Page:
Microsoft "Morro": explicitly explained, fact from fiction

"Morro", Microsoft's new anti-malware solution has baffled many. Why? What? How? When? Most of your questions answered in explicit, uncut and occasionally graphic detail. Article

Update: this post is considered out of date and incorrect. Please follow this link to an explanatory post.

Microsoft's decision to pull the plug on Windows Live OneCare was, let's face it, one of the best ideas the company has made in a long while. The anti-virus and firewall solution was just plain awful; with high expectations from users and the media, and the inability to deliver the goods, or in this case, prevent the bad's from getting in. It was a bad first attempt at making an operating system secure.

There is a lot floating around at the moment, and as a younger, more naive user as a number of my most eminent readers quite regularly point out, there are some interesting things yet to discover about Morro.

I may as well point out now, with my research and understanding, Morro will be more of a web anti-virus than a file anti-virus. Most threats come in from the Internet nowadays, with broadband connections keeping the web juices flowing constantly. The bandwidth issue mentioned later on will make this more apparent.

What?

"Morro", the codename for the new anti-malware solution which Microsoft will be plugging to the world by the end of the year, and is Microsoft's second attempt at an anti-malware solution for Windows. However, unlike Windows Live OneCare which can be bought as a subscription, or Windows Defender which is included as a basic anti-spyware solution in Windows Vista onwards, Morro is almost entirely cloud based.

Instead of scanning every file or network packet as they arrive into the computer from the web or an external device, it creates a virtual tunnelbetween your incoming Internet pipe at the back of your computer to a Morro data center, which scans every byte and packet for malware.

Now, if you had a 5MB image which was laced with an amyl-nitrate virus of doom, would this mean that the image would be uploaded, scanned in the cloud (almost instantly due to the vast computational power) then flagged as OK afterwards? This would surely use up a lot of bandwidth, but we simply don't know yet.

With some anti-virus products on the market costing around $40 for an annual subscription, Morro will be provided for free. It will almost certainly not be part of Windows 7, as this will kick off a storm in Brussels and potentially spark a million lawsuits.

How?

We do know, on the other hand, that it will be a software+services solution which uses the cloud computing power to check for malware instead of using your computer's processor to do the work. But instead of using local computing power, it'll surely just substitute this for bandwidth? Try and imagine this though:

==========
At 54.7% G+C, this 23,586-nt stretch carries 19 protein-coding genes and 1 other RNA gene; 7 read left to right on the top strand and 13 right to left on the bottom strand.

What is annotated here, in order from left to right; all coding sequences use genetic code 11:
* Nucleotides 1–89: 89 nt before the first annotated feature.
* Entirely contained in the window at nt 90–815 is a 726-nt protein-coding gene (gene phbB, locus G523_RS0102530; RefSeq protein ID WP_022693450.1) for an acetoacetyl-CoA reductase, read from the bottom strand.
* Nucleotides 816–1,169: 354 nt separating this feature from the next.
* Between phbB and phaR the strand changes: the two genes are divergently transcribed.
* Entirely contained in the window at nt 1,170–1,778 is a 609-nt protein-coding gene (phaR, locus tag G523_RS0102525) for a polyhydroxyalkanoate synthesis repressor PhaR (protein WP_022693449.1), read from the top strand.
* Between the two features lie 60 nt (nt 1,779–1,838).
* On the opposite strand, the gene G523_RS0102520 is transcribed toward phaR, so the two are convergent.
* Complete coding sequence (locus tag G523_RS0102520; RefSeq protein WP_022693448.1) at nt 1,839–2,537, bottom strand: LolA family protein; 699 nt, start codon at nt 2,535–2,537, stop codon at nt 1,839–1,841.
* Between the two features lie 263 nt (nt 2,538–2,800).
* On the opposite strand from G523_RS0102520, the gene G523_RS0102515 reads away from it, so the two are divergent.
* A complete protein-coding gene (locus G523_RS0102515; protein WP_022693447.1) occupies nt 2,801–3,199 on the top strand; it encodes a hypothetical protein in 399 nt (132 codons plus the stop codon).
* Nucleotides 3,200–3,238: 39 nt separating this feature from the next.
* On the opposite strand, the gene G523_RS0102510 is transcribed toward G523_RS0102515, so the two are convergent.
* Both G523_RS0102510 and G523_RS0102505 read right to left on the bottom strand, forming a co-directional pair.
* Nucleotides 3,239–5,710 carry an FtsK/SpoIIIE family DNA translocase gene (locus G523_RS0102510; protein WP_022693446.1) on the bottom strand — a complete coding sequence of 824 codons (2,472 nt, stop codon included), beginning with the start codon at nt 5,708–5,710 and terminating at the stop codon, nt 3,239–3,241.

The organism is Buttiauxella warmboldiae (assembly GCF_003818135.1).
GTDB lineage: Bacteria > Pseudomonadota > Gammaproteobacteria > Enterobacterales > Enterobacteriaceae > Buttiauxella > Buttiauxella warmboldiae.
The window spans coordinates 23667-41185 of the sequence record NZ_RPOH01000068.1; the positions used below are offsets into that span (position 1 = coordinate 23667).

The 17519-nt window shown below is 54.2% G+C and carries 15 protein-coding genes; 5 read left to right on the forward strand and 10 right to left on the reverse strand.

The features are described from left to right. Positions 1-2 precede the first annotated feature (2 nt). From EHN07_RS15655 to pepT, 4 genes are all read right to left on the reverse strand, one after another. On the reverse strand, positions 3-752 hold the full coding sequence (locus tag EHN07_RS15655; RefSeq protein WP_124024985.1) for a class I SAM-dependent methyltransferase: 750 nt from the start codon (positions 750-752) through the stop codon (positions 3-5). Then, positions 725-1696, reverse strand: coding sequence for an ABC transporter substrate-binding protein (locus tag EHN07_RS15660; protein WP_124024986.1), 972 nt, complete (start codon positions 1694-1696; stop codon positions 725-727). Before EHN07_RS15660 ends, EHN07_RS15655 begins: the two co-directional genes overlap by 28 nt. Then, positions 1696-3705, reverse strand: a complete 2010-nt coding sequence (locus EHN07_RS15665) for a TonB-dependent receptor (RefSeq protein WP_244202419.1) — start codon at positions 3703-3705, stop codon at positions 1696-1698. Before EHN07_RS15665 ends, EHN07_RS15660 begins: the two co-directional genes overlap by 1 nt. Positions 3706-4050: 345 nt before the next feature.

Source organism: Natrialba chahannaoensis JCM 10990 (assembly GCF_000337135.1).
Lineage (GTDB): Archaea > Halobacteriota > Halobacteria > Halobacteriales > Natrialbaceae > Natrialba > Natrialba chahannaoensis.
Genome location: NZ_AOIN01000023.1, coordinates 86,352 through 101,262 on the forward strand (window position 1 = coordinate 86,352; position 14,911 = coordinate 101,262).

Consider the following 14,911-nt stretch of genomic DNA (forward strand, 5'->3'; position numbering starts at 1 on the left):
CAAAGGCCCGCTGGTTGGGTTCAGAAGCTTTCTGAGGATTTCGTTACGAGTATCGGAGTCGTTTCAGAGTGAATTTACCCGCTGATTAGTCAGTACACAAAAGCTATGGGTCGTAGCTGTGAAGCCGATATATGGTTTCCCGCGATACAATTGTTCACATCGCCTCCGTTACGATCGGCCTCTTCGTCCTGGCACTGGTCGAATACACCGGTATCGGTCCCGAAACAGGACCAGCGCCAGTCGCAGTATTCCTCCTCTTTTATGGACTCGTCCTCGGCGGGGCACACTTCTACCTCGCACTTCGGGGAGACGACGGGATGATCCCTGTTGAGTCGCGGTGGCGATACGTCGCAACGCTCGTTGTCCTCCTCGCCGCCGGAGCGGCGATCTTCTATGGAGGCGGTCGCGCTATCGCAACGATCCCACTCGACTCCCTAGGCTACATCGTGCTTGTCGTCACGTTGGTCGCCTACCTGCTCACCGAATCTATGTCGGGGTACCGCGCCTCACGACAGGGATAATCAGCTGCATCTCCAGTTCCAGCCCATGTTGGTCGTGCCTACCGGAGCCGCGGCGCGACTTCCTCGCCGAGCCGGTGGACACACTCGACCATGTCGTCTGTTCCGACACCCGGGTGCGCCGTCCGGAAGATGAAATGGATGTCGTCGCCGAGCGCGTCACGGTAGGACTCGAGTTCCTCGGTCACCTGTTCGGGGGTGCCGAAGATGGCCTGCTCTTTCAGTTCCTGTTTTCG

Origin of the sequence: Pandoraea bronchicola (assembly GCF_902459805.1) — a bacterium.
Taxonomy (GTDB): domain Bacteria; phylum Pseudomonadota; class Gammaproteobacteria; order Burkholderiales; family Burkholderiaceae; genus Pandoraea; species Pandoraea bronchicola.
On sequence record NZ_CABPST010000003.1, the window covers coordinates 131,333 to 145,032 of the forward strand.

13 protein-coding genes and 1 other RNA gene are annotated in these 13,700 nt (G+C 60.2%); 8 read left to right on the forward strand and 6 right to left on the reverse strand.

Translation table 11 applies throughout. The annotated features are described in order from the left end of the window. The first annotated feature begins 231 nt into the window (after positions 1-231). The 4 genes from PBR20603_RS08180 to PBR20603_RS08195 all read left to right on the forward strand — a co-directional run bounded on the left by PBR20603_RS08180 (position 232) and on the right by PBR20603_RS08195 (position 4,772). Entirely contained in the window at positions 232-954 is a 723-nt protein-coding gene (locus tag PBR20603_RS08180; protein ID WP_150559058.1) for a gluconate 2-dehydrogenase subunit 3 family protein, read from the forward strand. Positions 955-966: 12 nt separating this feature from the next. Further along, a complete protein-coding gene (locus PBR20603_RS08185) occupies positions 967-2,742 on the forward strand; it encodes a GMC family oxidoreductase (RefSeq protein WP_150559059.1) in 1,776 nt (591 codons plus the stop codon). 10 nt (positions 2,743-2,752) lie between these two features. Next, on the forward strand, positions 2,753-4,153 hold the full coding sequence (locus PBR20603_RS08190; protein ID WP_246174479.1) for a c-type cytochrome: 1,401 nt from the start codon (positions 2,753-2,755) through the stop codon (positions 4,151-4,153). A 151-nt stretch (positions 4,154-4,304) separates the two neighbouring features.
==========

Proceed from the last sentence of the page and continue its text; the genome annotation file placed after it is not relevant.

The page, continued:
On an ordinary setup, the website you visit has malware embedded into it. It flows across the Internet, into your pipes in your house and gets picked up by your anti-virus software on your computer, before it gets chance to access anything on your hard drive. This process can be slow, by scanning packets flowing in and out (mostly in), detecting bits of malicious code in programs and services.

Morro works by utilising mass data center power, with networked and meshed computational power which surpasses that of God him/herself. By acting as a barrier in the cloud between your computer and the rest of the web, it scans your traffic before it reaches your computer... I think. Blame anyone but me for misinterpreting the information, because there's a lot of speculation at this stage.

Considering I did these diagrams whilst I was hammered last night, it's not a bad representation if I'm honest.

When?

It'll be around for the release-to-manufacturing of Windows 7, so by the time you get your copy of Windows 7 installed, it should be out there ready to download and use.

In the meantime, it will most likely be released for beta testing this summer or towards the autumn. It seems Microsoft is doing a relatively good job of aligning other releases which compliment Windows 7 as much as possible; Office 2010, the next-generation office suite as well as Morro seem to be thrown out into the big bad world all at the same time.

Why?

Morro will be slimmed down to provide simple anti-malware features, including anti-virus, spyware scanner, whilst detecting and removing rootkits and trojans. It may well include a firewall, or if all Internet traffic is channelled through the cloud data center first, it will be included behind the scenes. I don't really have the necessary technical skill to know whether this will work effectively or not though.

Some claim that Morro won't be enough to satisfy the need for threat-management on computers today. In one report, Janice Chaffin of Symantec, said:

"Microsoft's free product is basically a stripped down version of the OneCare product Microsoft pulled from the shelves. A full Internet security suite is what consumers require today to stay fully protected."

My previous post explained Microsoft's cloud computing strategy - what it is, how it works, and more importantly why it is there. Part of the cloud computing component, Morro will be the first anti-virus in the cloud, in theory, but Panda got in there first by releasing theirs before Morro was even formerly announced.

How it will remain free is beyond me. The only viable way Microsoft makes money out of these things is by providing advertisements to their programs and applications. This is not only why Windows Live and other Microsoft products are free, but you'll find it's why the Internet as a whole is pretty much free.

As always, feel free to leave your comments and questions below and I'll give it my best shot in answering them.